After dinner in the boarding house, the boy visits Mevrou. She hands him a train ticket to Barberton, a small town in the Eastern Transvaal province. The journey will take two days and two nights. The boy's Granpa had to sell his farm to their neighbor, Mrs. Vorster, because Newcastle disease killed off his chickens. The following day from his secret mango tree, the boy watches the other kids leave. Then Mevrou marches him off to buy "tackies" (sneakers) at the Jew Harry Crown's shop. The boy has never owned shoes before--on the farm, the kids simply wore khaki shorts, shirts, and a sweater if it was cold. When they arrive at Harry Crown's shop, it is closed. Mevrou sends the boy to wash his feet at a garage, and the boy notices a sign above a workshop entrance that reads "BLACKS ONLY." He wonders why whites are forbidden there.

Harry Crown, jaunty and jocular, arrives. He brews up some coffee for Mevrou and gives the boy a raspberry sucker. He expresses shock when, on asking the boy his name, he replies "Pisskop." With the money the boy's Granpa has sent, Mevrou buys him some tackies which are two times too big for his feet-she stuffs them with balls of newspaper so they will fit. Pisskop feels grand in them, even though he can barely walk. Harry Crown packs four more suckers into the shoe box while Mevrou is not looking. He also invents a new, more sanitary name for the boy-Peekay. The boy likes the name and decides to adopt it for himself. That evening Mevrou takes Peekay to the train station. She puts his Granpa's change-a shilling-into a pocket on his clothes. When the train arrives, the stationmaster introduces Peekay and Mevrou to the train guard, Hoppie Groenewald, who he says is "champion of the railways." Peekay trips up the train steps because of his tackies getting in the way but Hoppie kindly gathers him up in his arms. Hoppie keeps Peekay company in the train compartment, and allows him to take of the tackies. Peekay asks Hoppies about the sepia photographs hung on the walls- they show Cape Town and Table Mountain. This sets Hoppie off talking about how he almost competed in the National railways boxing championships in Cape Town. He begins giving Peekay a boxing lesson, slipping some leather boxing gloves onto Peekay's hands. Although the gloves are far too big, they feel comfortable to Peekay. Peekay secretly delights that Hoppie may be able to teach him how to defend himself against the likes of the Judge. Hoppie tells Peekay that when he grows up he will be the welterweight champion of South Africa. He urges Peekay to start boxing lessons as soon as he arrives in Barberton. When the train refuels at Tzaneen, Hoppie treats Peekay to a mixed grill at the Railway Café where the bar ladies interrogate Hoppie about his next boxing fight. Peekay notices that Hoppie likes the younger woman, who has very red lips. Peekay falls asleep and the last image he remembers is Hoppie tucking him into bed.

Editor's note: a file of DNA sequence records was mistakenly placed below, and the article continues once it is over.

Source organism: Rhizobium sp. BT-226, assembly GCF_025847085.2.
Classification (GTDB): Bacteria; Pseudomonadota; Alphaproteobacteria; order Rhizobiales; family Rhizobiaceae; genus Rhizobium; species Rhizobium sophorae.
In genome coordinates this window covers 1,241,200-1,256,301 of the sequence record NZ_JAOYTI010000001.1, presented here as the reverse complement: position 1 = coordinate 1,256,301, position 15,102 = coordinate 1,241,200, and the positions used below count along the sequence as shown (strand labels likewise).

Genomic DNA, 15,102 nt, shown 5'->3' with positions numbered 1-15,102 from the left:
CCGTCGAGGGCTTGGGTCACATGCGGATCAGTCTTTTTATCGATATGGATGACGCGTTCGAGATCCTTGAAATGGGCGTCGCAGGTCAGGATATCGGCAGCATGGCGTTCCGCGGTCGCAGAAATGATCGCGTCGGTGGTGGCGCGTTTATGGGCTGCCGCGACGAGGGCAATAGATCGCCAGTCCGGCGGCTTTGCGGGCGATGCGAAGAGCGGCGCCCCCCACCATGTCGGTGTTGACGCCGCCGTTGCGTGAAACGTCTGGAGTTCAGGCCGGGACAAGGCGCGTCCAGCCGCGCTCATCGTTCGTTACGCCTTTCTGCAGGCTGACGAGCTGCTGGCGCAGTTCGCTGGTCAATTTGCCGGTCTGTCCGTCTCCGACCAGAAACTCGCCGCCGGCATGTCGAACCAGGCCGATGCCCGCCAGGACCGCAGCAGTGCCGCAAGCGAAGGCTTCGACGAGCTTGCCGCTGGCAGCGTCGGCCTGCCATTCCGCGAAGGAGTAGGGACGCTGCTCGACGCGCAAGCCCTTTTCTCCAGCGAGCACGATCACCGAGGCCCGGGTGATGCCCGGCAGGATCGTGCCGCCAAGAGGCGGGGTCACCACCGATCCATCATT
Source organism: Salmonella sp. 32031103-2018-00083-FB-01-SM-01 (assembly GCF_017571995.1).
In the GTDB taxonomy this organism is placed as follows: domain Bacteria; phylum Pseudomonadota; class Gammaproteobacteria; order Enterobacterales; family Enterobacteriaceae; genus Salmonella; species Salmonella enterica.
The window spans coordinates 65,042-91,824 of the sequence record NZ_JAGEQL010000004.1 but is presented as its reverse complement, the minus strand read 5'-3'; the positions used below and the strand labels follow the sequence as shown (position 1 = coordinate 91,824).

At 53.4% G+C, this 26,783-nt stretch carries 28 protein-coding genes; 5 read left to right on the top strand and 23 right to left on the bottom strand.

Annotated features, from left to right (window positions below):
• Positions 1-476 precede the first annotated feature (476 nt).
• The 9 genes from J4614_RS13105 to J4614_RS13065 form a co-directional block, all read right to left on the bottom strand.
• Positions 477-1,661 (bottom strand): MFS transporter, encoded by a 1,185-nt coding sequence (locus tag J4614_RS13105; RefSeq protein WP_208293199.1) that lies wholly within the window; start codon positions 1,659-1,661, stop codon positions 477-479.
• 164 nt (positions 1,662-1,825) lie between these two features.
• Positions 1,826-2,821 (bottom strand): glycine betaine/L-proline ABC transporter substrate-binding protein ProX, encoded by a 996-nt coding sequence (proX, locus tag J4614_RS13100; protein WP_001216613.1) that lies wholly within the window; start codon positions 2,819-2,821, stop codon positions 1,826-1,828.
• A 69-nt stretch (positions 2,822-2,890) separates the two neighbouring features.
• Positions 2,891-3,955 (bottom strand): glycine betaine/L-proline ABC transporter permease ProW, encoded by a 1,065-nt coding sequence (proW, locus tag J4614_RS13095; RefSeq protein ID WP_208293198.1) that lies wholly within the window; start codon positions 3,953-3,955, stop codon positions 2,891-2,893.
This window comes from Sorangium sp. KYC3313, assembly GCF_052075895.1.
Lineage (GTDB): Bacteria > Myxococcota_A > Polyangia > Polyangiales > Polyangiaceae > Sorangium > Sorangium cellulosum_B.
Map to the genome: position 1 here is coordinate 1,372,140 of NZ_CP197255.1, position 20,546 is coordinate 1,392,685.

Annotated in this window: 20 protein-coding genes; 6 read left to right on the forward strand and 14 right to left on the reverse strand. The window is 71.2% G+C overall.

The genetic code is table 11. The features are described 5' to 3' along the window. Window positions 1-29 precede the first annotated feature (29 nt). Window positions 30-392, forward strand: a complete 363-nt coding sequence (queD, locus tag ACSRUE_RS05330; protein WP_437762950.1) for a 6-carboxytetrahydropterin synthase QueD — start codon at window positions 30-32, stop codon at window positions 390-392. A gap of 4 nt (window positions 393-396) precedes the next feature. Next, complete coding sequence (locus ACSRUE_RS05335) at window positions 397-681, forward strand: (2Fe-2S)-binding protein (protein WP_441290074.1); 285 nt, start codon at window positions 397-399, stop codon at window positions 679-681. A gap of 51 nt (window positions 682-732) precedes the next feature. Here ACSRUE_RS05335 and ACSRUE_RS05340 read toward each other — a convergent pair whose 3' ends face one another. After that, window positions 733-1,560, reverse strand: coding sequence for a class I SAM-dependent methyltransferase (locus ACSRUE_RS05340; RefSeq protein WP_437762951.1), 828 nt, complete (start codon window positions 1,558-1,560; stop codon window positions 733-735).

The novel's main plot, involving boxing, begins in Chapter Four as Peekay meets Hoppie Groenewald. Peekay compares Hoppie's role in his life to that of a sudden and temporary "meteorite" and calls him a "mentor." The boxing plot initiates a new theme in the novel: the role of mentors in education. Education is not defined merely in formal terms, but as relating to the development of the person in his entirety. In such a way, the novel begins to tackle possible prejudices against sport, and particularly boxing, which is often assumed to give leeway only to violence and aggression. The boxing plot also incorporates the theme of the power of one, since Peekay's ambition to become the welterweight champion of South Africa, and then of the world, is purely his own ambition. The people Peekay encounters later in the novel support him in his endeavor, but often do not understand it.

Chapter Four also introduces the main milieu--or backdrop--of the novel: apartheid. 'Apartheid' is an Afrikaans term meaning simply 'apartness,' and was coined by the Nationalist president of South Africa, Daniel Malan, in 1948. Chapter Four occurs before 1948, however, when white supremacist behavior was already in operation, but not yet systematized. Peekay's first consciousness of apartheid comes in this chapter, when he notices the "BLACKS ONLY" sign. In keeping with his childlike perspective, however, the author does not explain apartheid but pushes it to the background. Peekay's lack of understanding of apartheid established dramatic irony, as the reader understands the social institutions which define and affect Peekay from a more informed point of view. Peekay's confusion is not intended to be analyzed as a childlike confusion, however--the questions Peekay asks are terrifyingly legitimate and precise. For instance, when he wonders why white people cannot enter the workshop, he unwittingly touches at the irrationality of racism and apartheid.

The novel is clearly founded in its South African context, with the author extremely conscious of the fact that he is writing for an international audience. He italicizes South Africanisms such as "stoep" (verandah) and "doek" (headcloth), and explains concepts that non-South Africans could not be expected to understand. For example, Peekay explains that years after his meeting with Hoppie he "discovered that the Cape Doctor was a wind that blew in early spring…" At the same time, Peekay's meteorite simile reveals a yearning for something much larger. The author is clearly aiming to make a universal statement about the pointlessness of discrimination against any group of people. The introduction of a Jewish character, Harry Crown, discloses that discrimination works on all levels-racial, cultural, and religious. The fact that Harry Crown coins Peekay's name for him is of vital importance-the author offers the lesson that people can make a difference in one another's lives regardless of how short their period of contact.